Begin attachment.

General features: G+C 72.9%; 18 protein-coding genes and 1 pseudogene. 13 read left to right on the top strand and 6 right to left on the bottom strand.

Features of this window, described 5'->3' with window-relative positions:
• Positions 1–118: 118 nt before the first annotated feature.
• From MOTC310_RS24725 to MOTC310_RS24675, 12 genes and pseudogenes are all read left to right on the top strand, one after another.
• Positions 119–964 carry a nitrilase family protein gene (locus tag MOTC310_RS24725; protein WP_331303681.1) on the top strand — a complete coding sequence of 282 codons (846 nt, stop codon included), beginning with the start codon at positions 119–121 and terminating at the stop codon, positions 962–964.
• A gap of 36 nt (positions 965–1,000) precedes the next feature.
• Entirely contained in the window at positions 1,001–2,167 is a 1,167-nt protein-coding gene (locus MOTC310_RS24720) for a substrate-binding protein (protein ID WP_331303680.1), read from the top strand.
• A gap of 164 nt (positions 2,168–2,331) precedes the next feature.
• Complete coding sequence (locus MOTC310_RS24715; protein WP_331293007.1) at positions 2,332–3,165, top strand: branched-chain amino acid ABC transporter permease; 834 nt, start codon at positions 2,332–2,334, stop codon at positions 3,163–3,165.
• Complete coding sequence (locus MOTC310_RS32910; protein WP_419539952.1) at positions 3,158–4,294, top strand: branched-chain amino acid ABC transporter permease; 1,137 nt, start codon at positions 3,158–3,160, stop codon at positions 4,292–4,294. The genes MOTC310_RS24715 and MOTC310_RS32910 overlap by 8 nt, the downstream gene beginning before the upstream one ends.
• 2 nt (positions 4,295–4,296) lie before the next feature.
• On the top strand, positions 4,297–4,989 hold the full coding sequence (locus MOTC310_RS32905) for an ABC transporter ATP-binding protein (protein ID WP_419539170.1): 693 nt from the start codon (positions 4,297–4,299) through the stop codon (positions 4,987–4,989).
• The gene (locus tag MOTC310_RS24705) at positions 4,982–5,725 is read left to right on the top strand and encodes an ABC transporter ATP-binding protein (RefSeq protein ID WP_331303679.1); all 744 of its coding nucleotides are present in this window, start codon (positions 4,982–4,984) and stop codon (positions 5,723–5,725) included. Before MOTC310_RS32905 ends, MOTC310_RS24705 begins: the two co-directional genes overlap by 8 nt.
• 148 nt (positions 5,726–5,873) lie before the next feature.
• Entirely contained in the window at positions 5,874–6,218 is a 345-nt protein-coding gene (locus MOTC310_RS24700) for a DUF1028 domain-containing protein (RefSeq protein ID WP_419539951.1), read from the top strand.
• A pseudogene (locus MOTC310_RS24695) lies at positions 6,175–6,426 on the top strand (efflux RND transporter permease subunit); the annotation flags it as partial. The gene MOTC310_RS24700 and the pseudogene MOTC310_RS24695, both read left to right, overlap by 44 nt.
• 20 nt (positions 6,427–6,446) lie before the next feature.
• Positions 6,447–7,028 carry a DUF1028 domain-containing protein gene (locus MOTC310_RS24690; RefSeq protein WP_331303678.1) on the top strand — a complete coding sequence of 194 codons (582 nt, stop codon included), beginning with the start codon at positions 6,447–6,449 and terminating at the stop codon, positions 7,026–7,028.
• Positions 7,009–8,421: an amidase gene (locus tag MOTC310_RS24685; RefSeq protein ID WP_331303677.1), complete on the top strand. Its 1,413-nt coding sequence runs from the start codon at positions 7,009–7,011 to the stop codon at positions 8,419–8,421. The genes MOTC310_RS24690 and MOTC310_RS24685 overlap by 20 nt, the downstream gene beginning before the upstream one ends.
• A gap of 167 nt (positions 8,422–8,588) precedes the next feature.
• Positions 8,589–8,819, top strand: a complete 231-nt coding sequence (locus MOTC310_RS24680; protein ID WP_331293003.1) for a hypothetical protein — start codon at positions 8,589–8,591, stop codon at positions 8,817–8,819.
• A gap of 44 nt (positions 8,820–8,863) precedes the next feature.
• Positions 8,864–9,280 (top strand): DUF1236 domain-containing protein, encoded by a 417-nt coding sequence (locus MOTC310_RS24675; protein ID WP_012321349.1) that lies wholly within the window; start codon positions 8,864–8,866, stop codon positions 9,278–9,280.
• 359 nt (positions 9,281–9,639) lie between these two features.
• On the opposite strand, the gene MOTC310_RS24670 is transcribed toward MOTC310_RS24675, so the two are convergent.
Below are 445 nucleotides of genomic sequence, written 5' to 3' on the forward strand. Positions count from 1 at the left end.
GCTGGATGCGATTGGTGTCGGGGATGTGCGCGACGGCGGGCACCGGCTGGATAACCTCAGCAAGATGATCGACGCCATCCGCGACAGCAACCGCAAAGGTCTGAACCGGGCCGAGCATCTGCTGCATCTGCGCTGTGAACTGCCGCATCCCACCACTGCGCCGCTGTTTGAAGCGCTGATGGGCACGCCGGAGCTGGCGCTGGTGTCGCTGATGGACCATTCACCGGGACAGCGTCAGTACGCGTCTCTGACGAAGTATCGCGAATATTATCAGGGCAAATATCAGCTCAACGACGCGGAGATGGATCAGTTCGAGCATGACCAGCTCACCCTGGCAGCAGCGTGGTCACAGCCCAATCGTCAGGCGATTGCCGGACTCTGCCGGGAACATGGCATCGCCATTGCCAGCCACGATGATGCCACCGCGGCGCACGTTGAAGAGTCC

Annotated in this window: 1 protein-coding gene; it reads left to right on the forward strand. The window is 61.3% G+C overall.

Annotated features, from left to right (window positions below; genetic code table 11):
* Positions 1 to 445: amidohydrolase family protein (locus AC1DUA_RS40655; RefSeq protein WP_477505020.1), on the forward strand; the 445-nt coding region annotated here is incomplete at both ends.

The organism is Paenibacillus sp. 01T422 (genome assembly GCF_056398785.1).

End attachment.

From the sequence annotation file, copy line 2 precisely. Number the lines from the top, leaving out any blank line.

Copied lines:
Features of this window, described 5'->3' with window-relative positions: